I am interested in whether the combination of a spectrometer and a tunable notch filter with notch frequencies at the visible red, green and blue wavelengths which have very fast response times could be used to deflect laser beams aimed at airplane windows. The purpose of the spectrometer is to detect the wavelength(lambda) of the incoming laser beam and then tune the optical notch filter to the notch wavelength lambda.
I am currently reading a paper,
Independently tunable optical notch filter based on double ring resonator structure, J. Zhang, S. Guo, X. Li. Optik 124 no. 12 (2013), pp.1307-1310.
This paper describes a tunable optical notch filter based on the Mach-Zehnder interferometer (MZI) with cascaded double ring resonator structures. Does anyone know whether the optical notch filter described in this paper could be used to deflect red, green or blue laser beams aimed at airplane windows?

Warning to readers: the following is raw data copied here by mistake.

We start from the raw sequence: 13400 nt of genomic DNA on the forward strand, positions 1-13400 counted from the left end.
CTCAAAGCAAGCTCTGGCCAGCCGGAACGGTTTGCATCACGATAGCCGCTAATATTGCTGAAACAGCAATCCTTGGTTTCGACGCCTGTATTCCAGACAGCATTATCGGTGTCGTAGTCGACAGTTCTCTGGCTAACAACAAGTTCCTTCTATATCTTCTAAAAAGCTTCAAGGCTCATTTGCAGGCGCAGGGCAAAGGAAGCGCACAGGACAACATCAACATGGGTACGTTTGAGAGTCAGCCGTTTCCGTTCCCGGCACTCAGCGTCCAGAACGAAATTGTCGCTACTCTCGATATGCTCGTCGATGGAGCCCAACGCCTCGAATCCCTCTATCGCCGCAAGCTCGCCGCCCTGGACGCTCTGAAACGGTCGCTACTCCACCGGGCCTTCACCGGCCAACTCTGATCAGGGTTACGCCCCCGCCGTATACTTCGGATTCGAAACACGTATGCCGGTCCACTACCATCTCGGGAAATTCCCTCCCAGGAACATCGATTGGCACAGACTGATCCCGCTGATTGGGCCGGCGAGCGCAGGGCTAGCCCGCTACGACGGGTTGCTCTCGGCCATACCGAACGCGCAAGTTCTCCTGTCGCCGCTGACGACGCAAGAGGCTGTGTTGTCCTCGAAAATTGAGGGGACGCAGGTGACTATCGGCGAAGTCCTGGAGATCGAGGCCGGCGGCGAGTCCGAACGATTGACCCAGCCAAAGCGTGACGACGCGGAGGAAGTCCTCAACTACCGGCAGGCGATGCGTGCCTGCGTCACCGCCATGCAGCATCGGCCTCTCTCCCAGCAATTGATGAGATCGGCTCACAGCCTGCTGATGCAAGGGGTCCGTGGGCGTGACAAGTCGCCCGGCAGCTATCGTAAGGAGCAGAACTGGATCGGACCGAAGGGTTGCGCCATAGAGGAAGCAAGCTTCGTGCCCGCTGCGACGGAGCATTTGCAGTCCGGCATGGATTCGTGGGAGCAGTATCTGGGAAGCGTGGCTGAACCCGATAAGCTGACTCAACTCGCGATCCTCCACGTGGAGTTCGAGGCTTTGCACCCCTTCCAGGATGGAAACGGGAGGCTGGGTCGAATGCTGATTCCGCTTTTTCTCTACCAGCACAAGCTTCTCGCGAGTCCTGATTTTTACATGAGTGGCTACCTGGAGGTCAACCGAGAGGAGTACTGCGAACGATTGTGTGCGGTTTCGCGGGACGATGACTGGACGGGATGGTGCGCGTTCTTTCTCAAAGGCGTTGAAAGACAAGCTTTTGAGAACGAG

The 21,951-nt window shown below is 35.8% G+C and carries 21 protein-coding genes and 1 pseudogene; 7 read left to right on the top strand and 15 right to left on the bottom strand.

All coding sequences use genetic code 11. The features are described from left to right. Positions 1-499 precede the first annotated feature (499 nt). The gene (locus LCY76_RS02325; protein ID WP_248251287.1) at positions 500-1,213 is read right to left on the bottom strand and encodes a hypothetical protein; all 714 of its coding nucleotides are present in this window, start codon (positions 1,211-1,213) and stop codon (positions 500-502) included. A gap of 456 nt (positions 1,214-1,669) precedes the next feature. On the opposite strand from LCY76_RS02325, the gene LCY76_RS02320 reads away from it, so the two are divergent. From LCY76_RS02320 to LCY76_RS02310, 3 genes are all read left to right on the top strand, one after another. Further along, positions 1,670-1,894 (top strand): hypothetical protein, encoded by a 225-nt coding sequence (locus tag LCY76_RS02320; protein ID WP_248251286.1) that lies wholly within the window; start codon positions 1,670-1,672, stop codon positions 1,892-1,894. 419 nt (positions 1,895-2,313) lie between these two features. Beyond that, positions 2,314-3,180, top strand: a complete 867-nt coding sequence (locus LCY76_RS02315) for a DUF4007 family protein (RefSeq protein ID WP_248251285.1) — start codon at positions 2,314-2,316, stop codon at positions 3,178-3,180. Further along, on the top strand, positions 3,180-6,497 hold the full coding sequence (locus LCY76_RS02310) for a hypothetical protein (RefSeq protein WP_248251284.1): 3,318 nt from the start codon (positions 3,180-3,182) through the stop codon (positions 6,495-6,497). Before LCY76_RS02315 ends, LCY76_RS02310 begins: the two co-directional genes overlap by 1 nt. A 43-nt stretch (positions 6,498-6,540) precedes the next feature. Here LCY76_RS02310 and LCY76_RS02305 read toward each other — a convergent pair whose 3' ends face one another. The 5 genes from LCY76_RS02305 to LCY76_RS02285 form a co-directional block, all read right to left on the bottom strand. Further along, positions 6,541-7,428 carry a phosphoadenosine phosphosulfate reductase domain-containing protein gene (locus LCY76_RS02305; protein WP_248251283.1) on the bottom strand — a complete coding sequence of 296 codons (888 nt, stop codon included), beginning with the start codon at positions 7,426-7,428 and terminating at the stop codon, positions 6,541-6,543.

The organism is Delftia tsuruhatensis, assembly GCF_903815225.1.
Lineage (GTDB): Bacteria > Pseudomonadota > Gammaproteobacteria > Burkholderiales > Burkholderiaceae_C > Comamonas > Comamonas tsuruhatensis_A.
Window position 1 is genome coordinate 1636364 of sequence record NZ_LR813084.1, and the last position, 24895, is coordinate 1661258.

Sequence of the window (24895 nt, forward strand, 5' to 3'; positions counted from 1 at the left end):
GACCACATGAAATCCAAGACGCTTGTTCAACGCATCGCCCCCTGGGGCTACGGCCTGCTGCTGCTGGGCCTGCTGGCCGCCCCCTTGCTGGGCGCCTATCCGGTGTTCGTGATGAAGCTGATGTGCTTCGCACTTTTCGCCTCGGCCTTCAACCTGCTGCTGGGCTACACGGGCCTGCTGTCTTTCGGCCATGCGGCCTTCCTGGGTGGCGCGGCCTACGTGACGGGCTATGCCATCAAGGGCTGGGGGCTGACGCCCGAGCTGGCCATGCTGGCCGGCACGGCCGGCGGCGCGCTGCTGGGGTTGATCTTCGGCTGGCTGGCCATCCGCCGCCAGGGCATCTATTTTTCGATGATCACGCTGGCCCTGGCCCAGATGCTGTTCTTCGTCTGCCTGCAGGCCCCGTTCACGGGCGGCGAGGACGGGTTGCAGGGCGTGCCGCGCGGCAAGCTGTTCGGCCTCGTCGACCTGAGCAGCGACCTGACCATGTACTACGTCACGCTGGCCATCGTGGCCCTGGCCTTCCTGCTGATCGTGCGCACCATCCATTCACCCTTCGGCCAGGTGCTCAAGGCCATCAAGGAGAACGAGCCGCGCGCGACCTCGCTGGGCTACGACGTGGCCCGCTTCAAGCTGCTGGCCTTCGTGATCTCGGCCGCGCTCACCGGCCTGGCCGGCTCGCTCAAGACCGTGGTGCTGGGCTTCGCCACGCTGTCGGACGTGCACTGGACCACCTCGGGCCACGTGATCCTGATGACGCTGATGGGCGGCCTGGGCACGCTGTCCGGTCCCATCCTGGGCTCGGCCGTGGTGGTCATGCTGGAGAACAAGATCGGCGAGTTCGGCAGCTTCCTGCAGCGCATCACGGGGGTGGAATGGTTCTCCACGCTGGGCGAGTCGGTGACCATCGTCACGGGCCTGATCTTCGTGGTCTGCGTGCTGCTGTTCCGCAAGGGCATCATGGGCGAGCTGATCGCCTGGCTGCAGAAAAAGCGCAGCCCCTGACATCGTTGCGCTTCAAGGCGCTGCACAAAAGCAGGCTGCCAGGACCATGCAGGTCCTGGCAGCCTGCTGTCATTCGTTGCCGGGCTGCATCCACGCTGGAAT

I am also reading a paper,
Demonstration of a Tunable Microwave-Photonic Notch Filter Using Low-Loss Silicon Ring Resonators, M. Rasras, et al. J. Lightwave Technol. 27 no. 12 (2009), p. 2105.
This paper discusses how to use thermo-optic phase shifters to set the coupling ratios, all pass filter phases and the Mach-Zehnder input-output couplers. While thermo-optic phase shifters can be tuned in milliseconds, subnanosecond tuning speeds should be achievable using technology currently being explored for the high-speed modulators such as carrier injection or carrier depletion in a reversed biased junction. The tuning speed must be fast as possible for the laser beam deflector to react as fast as possible to laser beams aimed at airplane windows